Meeting News

Normal BP reduces risk for mild cognitive impairment

Patients at increased risk for CVD but without diabetes, who were treated to a systolic BP target of 120 mm Hg or less had significantly less risk for mild cognitive impairment as well as white matter lesion volume vs. their counterparts treated to a systolic BP of 140 mm Hg or less according to two separate abstracts presented at the Alzheimer’s Association International Conference.

“The impact of intensive treatment of hypertension on brain health remains uncertain,” Ilya Nasrallah, MD PhD, an assistant professor of radiology at the Hospital of the University of Pennsylvania and Jeff D. Williamson, MD, program director of the Sticht Center on Aging at Wake Forest Baptist Health in North Carolina wrote in their abstracts

Williamson studied data from 8,626 participants of the Systolic Blood Pressure Intervention Trial, or SPRINT (mean age, 67.9 years). He found that after a median of 3.26 years, participants treated to a systolic BP of 120 mm Hg or less had a significantly lower rate of adjudicated incident mild cognitive impairment (HR = 0.81; 95% CI, 0.7-0.95) and a nonsignificant reduction in probable dementia (HR = 0.83; 95% CI, 0.67-1.04) vs. those treated to a systolic BP of 140 mm Hg or less.

Williamson also discovered the combined outcome of mild cognitive impairment plus probable all-cause dementia was significantly lower (HR = 0.85; 95% CI, 0.74-0.97) in the group treated to a systolic BP of 120 mm Hg or less.

Nasrallah analyzed 454 participants of the same trial recruited for a brain MRI. He found that after a median of 3.98 years after randomization, white mass lesion volume increased by 0.28 cm3 (95% CI, –0.03 to 0.58) in those treated to a systolic BP of 120 mm Hg or less vs. 0.92 cm3 (95% CI, 0.59-1.24) among those treated a systolic BP of 140 mm Hg or less (mean difference = 0.64 cm3; P = .004). In addition, total brain volume decreased by 27.3 cm3 (95% CI, 24.8-29.8) in those treated to a systolic BP of 120 mm Hg or less vs. 24.8 cm3 (95% CI, 22-27.5) in those treated to a systolic BP of 140 mm Hg or less. Sensitivity analyses did not significantly impact the findings, Nasrallah added. – by Janel Miller

References:

Nasrallah I, et al. A randomized trial of intensive versus standard systolic blood pressure control on brain structure: Results from Sprint Mind MRI.

Williamson J, et al. Randomized trial of intensive versus standard systolic blood pressure control and the risk of mild cognitive impairment and dementia: Results from Sprint Mind.

Both presented at: Alzheimer’s Association International Conference; July 22-26, 2018; Chicago.

Disclosures: Healio Family Medicine was unable to determine the authors’ relevant financial disclosures prior to publication.

Patients at increased risk for CVD but without diabetes, who were treated to a systolic BP target of 120 mm Hg or less had significantly less risk for mild cognitive impairment as well as white matter lesion volume vs. their counterparts treated to a systolic BP of 140 mm Hg or less according to two separate abstracts presented at the Alzheimer’s Association International Conference.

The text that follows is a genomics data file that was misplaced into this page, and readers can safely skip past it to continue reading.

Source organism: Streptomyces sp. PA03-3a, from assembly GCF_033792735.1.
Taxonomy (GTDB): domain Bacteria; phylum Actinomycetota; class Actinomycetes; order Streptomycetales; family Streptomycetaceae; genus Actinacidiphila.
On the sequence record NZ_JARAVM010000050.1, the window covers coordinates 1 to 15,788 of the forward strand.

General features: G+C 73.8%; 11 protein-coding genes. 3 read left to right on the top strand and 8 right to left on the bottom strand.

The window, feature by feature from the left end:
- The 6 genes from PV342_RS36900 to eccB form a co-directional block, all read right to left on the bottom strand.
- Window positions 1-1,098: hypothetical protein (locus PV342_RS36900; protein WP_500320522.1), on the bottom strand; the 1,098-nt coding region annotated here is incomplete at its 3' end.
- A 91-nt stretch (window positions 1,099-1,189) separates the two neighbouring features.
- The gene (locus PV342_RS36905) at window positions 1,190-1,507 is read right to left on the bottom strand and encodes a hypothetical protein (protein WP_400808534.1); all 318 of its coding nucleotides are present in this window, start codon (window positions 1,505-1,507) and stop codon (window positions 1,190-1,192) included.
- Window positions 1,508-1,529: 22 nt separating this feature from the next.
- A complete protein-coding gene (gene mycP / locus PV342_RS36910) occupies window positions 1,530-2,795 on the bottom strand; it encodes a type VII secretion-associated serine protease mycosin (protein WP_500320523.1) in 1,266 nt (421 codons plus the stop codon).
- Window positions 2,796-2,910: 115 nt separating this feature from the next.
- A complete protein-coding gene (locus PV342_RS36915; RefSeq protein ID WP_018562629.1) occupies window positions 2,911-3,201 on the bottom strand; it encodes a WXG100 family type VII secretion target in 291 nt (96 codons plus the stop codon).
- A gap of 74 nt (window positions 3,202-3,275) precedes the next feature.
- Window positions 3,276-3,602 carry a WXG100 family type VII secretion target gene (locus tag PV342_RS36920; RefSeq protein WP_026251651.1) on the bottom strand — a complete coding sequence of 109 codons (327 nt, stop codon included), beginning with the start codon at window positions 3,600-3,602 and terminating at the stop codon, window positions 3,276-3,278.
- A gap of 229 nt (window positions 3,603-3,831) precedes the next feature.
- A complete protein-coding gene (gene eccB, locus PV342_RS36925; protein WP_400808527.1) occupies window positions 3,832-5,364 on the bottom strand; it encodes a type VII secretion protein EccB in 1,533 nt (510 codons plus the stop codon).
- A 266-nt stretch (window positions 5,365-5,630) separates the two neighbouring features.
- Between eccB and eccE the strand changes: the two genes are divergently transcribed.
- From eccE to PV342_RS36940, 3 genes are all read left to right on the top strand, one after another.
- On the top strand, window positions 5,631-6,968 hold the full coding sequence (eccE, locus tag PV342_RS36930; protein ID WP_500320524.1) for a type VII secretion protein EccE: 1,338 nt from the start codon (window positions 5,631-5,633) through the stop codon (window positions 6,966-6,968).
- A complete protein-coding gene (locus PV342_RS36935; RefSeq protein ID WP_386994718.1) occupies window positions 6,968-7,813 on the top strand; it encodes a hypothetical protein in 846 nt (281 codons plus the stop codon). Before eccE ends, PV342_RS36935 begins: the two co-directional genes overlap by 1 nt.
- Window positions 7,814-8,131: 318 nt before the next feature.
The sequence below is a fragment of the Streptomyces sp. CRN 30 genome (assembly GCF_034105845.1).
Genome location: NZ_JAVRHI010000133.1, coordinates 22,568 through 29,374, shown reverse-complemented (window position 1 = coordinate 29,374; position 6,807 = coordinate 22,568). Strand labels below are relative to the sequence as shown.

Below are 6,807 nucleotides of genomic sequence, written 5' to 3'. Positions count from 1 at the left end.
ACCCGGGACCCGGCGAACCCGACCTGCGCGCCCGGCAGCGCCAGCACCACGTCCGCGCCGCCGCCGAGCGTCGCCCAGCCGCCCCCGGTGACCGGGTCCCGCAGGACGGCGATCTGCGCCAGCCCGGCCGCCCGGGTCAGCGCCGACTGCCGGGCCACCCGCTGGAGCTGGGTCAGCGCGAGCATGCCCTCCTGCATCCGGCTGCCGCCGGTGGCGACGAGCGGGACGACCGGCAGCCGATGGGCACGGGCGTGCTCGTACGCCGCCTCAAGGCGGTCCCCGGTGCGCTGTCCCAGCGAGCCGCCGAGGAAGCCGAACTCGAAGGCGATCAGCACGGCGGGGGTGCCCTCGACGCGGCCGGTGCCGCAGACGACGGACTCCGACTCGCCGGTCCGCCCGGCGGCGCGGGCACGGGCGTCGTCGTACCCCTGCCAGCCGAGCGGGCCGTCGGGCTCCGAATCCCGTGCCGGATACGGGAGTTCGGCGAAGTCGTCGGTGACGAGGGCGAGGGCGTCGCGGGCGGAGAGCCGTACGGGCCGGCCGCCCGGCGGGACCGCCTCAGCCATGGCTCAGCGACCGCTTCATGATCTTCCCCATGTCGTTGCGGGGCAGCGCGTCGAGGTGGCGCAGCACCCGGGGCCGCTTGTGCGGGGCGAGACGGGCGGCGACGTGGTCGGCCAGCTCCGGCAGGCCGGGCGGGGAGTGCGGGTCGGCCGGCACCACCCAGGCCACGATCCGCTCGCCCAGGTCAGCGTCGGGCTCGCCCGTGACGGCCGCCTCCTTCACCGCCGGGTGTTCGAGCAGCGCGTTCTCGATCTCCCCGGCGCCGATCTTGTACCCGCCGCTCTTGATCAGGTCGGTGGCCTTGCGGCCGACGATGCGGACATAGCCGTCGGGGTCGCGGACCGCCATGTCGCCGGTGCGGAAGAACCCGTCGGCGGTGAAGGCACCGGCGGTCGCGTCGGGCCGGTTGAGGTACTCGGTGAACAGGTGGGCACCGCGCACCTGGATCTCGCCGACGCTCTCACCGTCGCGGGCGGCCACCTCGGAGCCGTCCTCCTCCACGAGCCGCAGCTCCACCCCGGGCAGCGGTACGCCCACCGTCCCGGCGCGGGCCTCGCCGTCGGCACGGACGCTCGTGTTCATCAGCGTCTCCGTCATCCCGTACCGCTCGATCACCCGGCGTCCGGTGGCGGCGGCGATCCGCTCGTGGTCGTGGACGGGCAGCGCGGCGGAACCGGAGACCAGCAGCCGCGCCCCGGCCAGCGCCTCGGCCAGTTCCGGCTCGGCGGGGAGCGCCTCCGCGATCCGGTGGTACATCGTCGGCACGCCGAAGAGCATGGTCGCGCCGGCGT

“The impact of intensive treatment of hypertension on brain health remains uncertain,” Ilya Nasrallah, MD PhD, an assistant professor of radiology at the Hospital of the University of Pennsylvania and Jeff D. Williamson, MD, program director of the Sticht Center on Aging at Wake Forest Baptist Health in North Carolina wrote in their abstracts

Williamson studied data from 8,626 participants of the Systolic Blood Pressure Intervention Trial, or SPRINT (mean age, 67.9 years). He found that after a median of 3.26 years, participants treated to a systolic BP of 120 mm Hg or less had a significantly lower rate of adjudicated incident mild cognitive impairment (HR = 0.81; 95% CI, 0.7-0.95) and a nonsignificant reduction in probable dementia (HR = 0.83; 95% CI, 0.67-1.04) vs. those treated to a systolic BP of 140 mm Hg or less.

Williamson also discovered the combined outcome of mild cognitive impairment plus probable all-cause dementia was significantly lower (HR = 0.85; 95% CI, 0.74-0.97) in the group treated to a systolic BP of 120 mm Hg or less.

Nasrallah analyzed 454 participants of the same trial recruited for a brain MRI. He found that after a median of 3.98 years after randomization, white mass lesion volume increased by 0.28 cm3 (95% CI, –0.03 to 0.58) in those treated to a systolic BP of 120 mm Hg or less vs. 0.92 cm3 (95% CI, 0.59-1.24) among those treated a systolic BP of 140 mm Hg or less (mean difference = 0.64 cm3; P = .004). In addition, total brain volume decreased by 27.3 cm3 (95% CI, 24.8-29.8) in those treated to a systolic BP of 120 mm Hg or less vs. 24.8 cm3 (95% CI, 22-27.5) in those treated to a systolic BP of 140 mm Hg or less. Sensitivity analyses did not significantly impact the findings, Nasrallah added. – by Janel Miller

References:

Nasrallah I, et al. A randomized trial of intensive versus standard systolic blood pressure control on brain structure: Results from Sprint Mind MRI.

Williamson J, et al. Randomized trial of intensive versus standard systolic blood pressure control and the risk of mild cognitive impairment and dementia: Results from Sprint Mind.

Both presented at: Alzheimer’s Association International Conference; July 22-26, 2018; Chicago.

Disclosures: Healio Family Medicine was unable to determine the authors’ relevant financial disclosures prior to publication.

    See more from Alzheimer's Association International Conference